Preventing and Responding to Anxiety

anxious childResearch indicates that kids are sometimes born with a temperament that predisposes them to develop an anxiety disorder. This temperament, called “behavioral inhibition,” can be identified in toddlers. Such toddlers tend to have nervous responses to novelty or unexpected changes; they also tend to be more clingy and fussy than their peers when faced with separation from a primary caregiver. Toddlers with this temperament are then at higher risk for developing an anxiety disorder. What follows are six tips for trying to help such a child to not develop an anxiety disorder.

1. Avoid avoidance. This is one of the most important guidelines. This means not avoiding those developmentally appropriate situations that make your child feel nervous. When our kids hurt we parents hurt worse. So, it’s a natural reaction to just let our child avoid any developmentally appropriate situations that make her feel nervous (e.g., being left with a babysitter, getting on a school bus, joining a rec soccer team). Avoiding such situations reinforces the notion that they are dangerous and also tends to promote them becoming even more threatening over time. Moreover, this sort of a coping strategy tends to spread: your child may end up wanting to use it for more and more situations. Barring other complicating factors (e.g., the presence of Post Traumatic Stress Disorder), avoiding avoidance usually comes with initial distress but is followed by calm and a sense of accomplishment. (“Eventual” often ends up being just a few minutes.)

2. Promote your child’s comfort as you avoid avoidance. This can be coaching soccerdone in any number of ways. One of my favorites is to gradually expose your child to aspects of the feared situation in doses before the due date. For example, you might play soccer with him on the field where the first practice will be held or arrange for her to sit on the empty school bus before the first day of school. You would usually stay within these situations until your child seems calm, using some of the other tips in this article. This can also be done in smaller chunks prior to the due date.

3. Teach belly breathing and pasta muscles. Have your child pretend that his lungs are in his lower belly, instead of his chest cavity, while breathing deeply but comfortably, both in and out. Relatedly, ask your child to make her muscles as soft as a piece of cooked pasta. Click here for a free 15-minute audio training module I created that can promote this sort of muscle memory. These behaviors short-circuit the fight-flight response, which is the brain system that becomes activated whenever someone feels anxious. (When in the anxious situation your child should not tense then relax his muscles, as is done in the training module. That is only done for practice. When in the anxiety provoking situation, only relaxation and belly breathing should be used.)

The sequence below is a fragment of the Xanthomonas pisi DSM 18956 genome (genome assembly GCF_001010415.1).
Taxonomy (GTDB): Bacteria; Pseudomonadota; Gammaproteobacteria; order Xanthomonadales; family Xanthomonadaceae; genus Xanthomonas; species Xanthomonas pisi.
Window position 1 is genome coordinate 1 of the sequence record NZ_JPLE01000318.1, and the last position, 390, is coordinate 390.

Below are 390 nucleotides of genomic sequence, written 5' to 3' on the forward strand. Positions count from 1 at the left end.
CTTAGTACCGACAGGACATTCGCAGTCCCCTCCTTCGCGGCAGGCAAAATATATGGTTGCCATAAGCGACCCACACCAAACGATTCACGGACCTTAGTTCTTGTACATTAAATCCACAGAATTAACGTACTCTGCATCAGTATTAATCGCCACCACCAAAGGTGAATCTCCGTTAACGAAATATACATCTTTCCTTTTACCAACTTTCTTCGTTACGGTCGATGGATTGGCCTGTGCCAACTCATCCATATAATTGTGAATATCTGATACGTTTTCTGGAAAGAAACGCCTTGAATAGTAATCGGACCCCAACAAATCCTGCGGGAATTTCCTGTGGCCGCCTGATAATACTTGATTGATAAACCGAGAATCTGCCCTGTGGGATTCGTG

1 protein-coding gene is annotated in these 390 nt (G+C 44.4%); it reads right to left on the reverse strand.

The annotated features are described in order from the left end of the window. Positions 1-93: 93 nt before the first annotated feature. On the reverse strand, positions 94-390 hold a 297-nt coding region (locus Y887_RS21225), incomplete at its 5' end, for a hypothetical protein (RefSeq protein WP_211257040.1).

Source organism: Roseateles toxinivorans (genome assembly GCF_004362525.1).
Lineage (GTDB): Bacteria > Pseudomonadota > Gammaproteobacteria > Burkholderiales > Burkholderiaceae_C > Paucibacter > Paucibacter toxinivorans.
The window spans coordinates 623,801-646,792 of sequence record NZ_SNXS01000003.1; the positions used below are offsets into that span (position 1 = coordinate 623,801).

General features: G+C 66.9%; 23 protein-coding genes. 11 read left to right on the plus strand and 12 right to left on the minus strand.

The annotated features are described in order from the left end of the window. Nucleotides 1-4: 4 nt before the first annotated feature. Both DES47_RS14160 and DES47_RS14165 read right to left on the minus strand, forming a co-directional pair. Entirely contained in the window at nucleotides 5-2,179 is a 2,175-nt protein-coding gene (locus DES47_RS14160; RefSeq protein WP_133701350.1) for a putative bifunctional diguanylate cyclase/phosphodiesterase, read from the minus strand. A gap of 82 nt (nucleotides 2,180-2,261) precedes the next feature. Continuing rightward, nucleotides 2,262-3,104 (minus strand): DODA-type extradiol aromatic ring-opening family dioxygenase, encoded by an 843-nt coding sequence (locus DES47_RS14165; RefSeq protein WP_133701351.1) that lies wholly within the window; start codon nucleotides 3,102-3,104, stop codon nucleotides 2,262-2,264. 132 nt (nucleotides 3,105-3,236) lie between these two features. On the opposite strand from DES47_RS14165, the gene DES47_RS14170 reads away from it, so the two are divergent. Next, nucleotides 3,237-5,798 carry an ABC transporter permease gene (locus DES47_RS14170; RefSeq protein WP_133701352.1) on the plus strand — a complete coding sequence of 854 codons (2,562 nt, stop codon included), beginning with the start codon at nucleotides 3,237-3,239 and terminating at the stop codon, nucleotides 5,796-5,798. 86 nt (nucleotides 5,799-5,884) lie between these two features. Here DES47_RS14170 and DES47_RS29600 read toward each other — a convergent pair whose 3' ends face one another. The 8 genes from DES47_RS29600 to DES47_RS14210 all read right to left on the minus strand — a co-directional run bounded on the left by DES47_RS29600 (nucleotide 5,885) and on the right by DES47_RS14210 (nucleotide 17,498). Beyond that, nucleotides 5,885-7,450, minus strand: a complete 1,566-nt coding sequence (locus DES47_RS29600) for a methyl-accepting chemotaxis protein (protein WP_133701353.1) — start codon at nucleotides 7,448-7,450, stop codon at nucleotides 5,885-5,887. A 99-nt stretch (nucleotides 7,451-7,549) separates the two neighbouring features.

tape over mouth4. Avoid reassurances, especially those that are excessive. Few things will trigger your child’s anxiety more quickly than your reassurance that a safe situation is safe, especially when those reassurances that are issued with emotion or conviction. I tell the parents in my practice, “imagine I told you not to worry about the ceiling over us collapsing on top of our heads. You’d probably instantly start wondering what sort of a dangerous situation you might be in.” Kids often hear many parental reassurances as, “time to start freaking out!” Moreover, when you are separating from your kid (e.g., leaving the practice, leaving the school), leave as quickly as you can. Your presence, and especially if you are issuing reassurances, will often tend to promote the very anxiety you’re trying to mitigate.

5. Get control over your own anxiety if that’s a problem. This temperamental vulnerability, by definition, usually runs in families. If anxiety is interfering with the quality of your life, you would do your kid an awesome solid by seeking out cognitive behavioral therapy for yourself.